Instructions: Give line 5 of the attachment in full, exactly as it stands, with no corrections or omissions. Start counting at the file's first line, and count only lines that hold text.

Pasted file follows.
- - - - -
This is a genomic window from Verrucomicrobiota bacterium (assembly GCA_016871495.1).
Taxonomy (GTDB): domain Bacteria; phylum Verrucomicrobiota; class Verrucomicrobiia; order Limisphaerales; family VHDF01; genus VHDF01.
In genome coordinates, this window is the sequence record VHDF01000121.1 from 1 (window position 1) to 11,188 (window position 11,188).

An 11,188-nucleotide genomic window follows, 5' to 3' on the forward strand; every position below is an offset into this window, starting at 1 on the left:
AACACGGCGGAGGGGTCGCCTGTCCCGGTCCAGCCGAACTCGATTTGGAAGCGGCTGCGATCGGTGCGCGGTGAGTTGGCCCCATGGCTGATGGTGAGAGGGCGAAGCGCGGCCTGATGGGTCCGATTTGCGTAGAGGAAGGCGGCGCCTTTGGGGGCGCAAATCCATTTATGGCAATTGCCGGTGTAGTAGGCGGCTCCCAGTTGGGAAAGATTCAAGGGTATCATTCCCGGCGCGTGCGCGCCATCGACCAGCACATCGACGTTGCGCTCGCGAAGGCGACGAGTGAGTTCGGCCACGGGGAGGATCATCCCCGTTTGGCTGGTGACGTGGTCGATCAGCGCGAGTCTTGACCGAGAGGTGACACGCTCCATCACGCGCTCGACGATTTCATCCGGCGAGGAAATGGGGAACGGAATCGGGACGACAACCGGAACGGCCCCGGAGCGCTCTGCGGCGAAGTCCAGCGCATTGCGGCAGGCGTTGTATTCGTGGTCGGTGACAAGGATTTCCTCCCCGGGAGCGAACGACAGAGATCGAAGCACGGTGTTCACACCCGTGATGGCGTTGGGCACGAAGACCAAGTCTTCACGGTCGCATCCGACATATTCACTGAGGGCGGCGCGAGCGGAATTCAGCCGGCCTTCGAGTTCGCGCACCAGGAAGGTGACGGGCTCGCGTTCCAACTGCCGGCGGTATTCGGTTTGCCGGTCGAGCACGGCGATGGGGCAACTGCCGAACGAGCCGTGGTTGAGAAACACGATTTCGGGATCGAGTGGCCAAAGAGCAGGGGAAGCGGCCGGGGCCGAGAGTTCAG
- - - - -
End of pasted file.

AACACGGCGGAGGGGTCGCCTGTCCCGGTCCAGCCGAACTCGATTTGGAAGCGGCTGCGATCGGTGCGCGGTGAGTTGGCCCCATGGCTGATGGTGAGAGGGCGAAGCGCGGCCTGATGGGTCCGATTTGCGTAGAGGAAGGCGGCGCCTTTGGGGGCGCAAATCCATTTATGGCAATTGCCGGTGTAGTAGGCGGCTCCCAGTTGGGAAAGATTCAAGGGTATCATTCCCGGCGCGTGCGCGCCATCGACCAGCACATCGACGTTGCGCTCGCGAAGGCGACGAGTGAGTTCGGCCACGGGGAGGATCATCCCCGTTTGGCTGGTGACGTGGTCGATCAGCGCGAGTCTTGACCGAGAGGTGACACGCTCCATCACGCGCTCGACGATTTCATCCGGCGAGGAAATGGGGAACGGAATCGGGACGACAACCGGAACGGCCCCGGAGCGCTCTGCGGCGAAGTCCAGCGCATTGCGGCAGGCGTTGTATTCGTGGTCGGTGACAAGGATTTCCTCCCCGGGAGCGAACGACAGAGATCGAAGCACGGTGTTCACACCCGTGATGGCGTTGGGCACGAAGACCAAGTCTTCACGGTCGCATCCGACATATTCACTGAGGGCGGCGCGAGCGGAATTCAGCCGGCCTTCGAGTTCGCGCACCAGGAAGGTGACGGGCTCGCGTTCCAACTGCCGGCGGTATTCGGTTTGCCGGTCGAGCACGGCGATGGGGCAACTGCCGAACGAGCCGTGGTTGAGAAACACGATTTCGGGATCGAGTGGCCAAAGAGCAGGGGAAGCGGCCGGGGCCGAGAGTTCAG